This game is broken!!! Oh, wait, no, it’s me. Sokobos is a Sokoban from Daisy Games, out on Steam on the 1st of April. Hhmm… mental anguish… 1st of April…. is this a prank? No, it’s just damn hard!
Sokobos quickly became my favourite of the puzzle trilogy Daisy Games kindly provided me. Although the motivation was about getting some justified exposure for his excellent indie puzzlers, I’ve uncovered a social experiment of reviewer’s confidence, patience, and coffee-drinking habits.
Sokobos is an excellent game, though. Those initial steps through a Greek tragedy were far from it. Did I glide through the puzzles with ease? Hell, no. Looking through the menu options from the very outset, I opted not to show how many moves it would take, nor that my score would be broadcast.
However, a tweet by the dev that showed how the press was getting on (I’m just a typist) was a kick to the nuts and arse. The first was painful; the second was motivation to do better and aim to be on the first page of scores before Johnny Public gets the game and shows us all up. Pfft – call yourself a reviewer? You can’t even build a garden!
Still, I liked the game and was happy to experiment with the moves. Like Dark Sheep, Sokobos is a block-pushing puzzle. There’s a knack to getting to grips with them, and while I think I got a grasp and improving, this game is the hardest. According to the dev, they can finish their games in an hour, but this took them four. Yikes!
It might be fair to assume this is lacking in a story as it’s a simple C64-like puzzle game? No – there’s a story here. You play Aeschylus and are blessed by the Gods with inhuman strength. You are to build them a temple single-handly. In terms of brawn, it’s a piece of cake, but they didn’t bless him (me) with the brainpower to solve the puzzles. Instead, I would procrastinate with another game of Beat Invaders, or touching up schoolgirls in the locker room. Way out of context, but I’m referring to Gal*Gun.
Initially, a puzzle might involve moving a structure such as a column or bridge around a very narrow area to work with, but everything has its place. Soon, paint is introduced, and you’ll have to move a piece over a little colour patch or perhaps move some surplus vase out of the way so you can backtrack once more. Fortunately, there are unlimited undos – and they genuinely help. Best of all, it has controller support.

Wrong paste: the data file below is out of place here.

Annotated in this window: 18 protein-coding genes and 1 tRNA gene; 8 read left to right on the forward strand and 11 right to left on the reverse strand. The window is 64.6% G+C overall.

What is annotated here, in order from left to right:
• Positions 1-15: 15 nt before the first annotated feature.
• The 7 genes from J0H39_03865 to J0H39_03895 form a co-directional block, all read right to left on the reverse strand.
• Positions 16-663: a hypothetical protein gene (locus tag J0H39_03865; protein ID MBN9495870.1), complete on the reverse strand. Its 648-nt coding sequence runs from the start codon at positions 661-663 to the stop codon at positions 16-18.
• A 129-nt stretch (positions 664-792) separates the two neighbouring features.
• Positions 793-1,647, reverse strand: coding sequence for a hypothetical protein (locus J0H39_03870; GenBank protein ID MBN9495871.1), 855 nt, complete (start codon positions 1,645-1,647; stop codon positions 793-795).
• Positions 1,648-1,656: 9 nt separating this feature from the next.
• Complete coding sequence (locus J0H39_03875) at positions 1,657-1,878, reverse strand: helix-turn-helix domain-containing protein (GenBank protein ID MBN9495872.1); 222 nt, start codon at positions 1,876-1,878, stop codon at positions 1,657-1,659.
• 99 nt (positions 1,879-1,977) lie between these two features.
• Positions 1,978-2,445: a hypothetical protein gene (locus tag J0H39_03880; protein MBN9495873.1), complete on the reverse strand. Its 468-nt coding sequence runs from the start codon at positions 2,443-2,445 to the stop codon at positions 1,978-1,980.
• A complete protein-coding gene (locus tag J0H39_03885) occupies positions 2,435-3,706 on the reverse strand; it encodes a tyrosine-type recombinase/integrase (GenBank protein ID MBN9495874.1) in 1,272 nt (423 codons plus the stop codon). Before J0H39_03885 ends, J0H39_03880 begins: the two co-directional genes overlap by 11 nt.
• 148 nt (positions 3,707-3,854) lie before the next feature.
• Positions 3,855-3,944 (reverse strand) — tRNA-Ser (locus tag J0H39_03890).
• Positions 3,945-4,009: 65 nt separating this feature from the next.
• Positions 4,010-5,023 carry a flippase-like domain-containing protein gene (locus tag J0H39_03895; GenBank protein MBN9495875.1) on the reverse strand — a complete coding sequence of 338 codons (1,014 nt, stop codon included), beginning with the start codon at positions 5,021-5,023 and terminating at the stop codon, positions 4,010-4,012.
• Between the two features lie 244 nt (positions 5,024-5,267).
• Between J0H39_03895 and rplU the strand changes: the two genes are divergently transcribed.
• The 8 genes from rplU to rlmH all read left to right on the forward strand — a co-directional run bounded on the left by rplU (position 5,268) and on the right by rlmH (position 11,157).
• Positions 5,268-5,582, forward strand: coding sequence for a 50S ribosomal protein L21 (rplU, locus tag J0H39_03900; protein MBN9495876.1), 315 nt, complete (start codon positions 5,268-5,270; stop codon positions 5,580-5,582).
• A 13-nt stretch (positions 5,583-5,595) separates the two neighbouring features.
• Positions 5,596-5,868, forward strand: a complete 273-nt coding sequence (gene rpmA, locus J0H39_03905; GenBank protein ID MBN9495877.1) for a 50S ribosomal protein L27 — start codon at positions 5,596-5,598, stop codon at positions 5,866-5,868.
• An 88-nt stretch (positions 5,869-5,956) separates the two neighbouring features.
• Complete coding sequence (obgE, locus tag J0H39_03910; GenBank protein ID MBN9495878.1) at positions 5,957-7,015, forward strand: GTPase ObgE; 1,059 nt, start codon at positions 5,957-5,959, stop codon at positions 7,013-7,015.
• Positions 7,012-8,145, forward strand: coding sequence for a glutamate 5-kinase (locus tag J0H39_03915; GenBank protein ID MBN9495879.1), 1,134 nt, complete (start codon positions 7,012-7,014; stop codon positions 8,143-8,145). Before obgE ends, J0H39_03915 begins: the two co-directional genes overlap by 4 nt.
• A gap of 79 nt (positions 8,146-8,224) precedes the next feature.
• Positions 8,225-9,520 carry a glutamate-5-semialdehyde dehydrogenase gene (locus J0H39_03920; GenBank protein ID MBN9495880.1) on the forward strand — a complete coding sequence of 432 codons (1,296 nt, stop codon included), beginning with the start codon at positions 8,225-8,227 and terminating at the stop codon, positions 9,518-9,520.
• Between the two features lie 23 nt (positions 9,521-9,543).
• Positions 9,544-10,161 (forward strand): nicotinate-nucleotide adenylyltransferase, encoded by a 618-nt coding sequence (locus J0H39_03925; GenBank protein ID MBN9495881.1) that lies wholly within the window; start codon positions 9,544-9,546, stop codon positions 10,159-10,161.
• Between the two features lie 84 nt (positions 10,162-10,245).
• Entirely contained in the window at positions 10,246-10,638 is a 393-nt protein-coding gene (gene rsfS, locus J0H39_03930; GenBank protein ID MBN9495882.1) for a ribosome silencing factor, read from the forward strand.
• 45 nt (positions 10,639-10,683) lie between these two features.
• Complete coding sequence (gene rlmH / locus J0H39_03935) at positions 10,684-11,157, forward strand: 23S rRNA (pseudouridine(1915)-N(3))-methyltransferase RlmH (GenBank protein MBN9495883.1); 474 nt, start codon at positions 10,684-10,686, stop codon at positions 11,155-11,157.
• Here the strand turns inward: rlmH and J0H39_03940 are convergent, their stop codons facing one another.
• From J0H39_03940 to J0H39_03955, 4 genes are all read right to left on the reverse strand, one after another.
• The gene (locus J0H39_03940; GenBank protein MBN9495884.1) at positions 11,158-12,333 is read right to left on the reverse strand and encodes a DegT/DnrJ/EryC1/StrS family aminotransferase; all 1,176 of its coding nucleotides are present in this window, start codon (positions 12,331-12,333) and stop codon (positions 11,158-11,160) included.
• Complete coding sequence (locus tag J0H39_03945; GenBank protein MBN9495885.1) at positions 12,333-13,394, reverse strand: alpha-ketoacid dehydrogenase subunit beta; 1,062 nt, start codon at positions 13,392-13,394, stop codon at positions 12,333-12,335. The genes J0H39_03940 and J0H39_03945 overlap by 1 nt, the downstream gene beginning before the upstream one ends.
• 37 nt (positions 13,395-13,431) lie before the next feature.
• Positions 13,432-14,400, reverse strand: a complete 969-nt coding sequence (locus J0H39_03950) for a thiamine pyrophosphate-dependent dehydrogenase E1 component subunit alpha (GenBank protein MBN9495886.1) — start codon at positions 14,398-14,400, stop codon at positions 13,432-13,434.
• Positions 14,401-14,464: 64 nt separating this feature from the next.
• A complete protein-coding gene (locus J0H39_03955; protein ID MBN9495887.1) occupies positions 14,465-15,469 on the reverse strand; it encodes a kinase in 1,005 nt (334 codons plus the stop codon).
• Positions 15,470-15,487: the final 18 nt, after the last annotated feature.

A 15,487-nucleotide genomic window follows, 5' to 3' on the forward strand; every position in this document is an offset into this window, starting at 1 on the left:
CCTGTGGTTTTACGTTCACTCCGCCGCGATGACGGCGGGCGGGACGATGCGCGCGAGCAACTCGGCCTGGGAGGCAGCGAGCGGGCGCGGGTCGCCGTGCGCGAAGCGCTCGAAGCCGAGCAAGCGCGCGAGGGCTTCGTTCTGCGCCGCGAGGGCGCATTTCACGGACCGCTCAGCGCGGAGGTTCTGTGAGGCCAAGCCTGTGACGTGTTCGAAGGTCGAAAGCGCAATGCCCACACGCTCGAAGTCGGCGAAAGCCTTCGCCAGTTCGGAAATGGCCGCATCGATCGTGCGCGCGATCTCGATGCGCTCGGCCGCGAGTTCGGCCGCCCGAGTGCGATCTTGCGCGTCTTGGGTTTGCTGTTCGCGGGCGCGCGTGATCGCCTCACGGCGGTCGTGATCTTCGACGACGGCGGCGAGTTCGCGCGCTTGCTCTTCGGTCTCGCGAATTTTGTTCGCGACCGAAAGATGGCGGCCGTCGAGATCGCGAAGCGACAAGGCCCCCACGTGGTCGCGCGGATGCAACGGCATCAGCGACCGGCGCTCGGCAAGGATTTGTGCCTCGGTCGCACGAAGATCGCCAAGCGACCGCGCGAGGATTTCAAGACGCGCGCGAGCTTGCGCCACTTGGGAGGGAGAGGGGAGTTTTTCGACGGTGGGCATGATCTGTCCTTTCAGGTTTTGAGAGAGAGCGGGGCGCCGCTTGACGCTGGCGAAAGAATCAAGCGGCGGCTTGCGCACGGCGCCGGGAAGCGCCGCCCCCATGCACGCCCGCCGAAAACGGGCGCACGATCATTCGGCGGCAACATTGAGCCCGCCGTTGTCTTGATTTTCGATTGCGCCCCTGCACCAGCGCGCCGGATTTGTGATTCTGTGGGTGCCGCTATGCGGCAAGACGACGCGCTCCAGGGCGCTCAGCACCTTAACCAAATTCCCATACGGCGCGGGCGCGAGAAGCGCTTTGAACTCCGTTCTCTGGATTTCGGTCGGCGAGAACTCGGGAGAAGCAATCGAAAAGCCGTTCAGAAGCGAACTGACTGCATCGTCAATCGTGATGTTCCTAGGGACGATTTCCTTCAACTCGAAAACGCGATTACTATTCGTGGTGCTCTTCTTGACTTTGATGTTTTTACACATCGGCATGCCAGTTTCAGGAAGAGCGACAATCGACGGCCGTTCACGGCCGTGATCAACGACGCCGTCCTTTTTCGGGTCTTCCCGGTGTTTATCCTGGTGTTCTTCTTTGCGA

There are 60 levels in Sokobos, and if you’re motivated by achievements, you might think the selection is underwhelming. On the contrary, this game is challenging, and completing the first task of building a garden was elusive as I had skipped a couple of levels. Can you skip a level? Sure can, but like in real life, it’ll come back and bite you on the arse, so skipping levels is like going ahead in a novel, only to come back as you’ve missed so much. It’s like that leaky tap you’ve been meaning to fix. Save yourself the drama and do it now, then finish your palace.
With an ample amount of time to review the game, I was having mixed feelings about it and even roped in my daughter to help. She got frustrated almost immediately, but the worst experience was me just about to solve a puzzle, and she wanted to ‘put the cherry on top’ but instead pressed retry, and we lost all progress. If the computer weren’t so valuable, I’d have thrown it. Instead, I threw my daughter. She was too heavy, so I just gave her a guilt trip that she shrugged off.
Going back to that conspiracy theory of experimenting on reviewers, Daisy Games hadn’t broken me with Dark Sheep – I still recommend it but would say that Hack Grid was my preference (probably because I could do it). I can still be objective and give this game the acclaim it deserves. As for the dev, he has tarnished my soul with another cruel yet rewarding game. While this is arguably the better of the trilogy I’ve reviewed (including Dark Crypt), it’s just a little too much for me to enjoy it.
My motivation for playing games is escapism, entertainment, storytelling, and mostly an excuse to write. Sokobos is entertaining and a thoroughly well-made game yet again, but it feels like an ongoing chess game of moving a few pieces, having a think (about where I’m going in my life), returning, and so forth. It’s not for me, but a definite recommendation is if you like hardcore puzzles that genuinely make you think.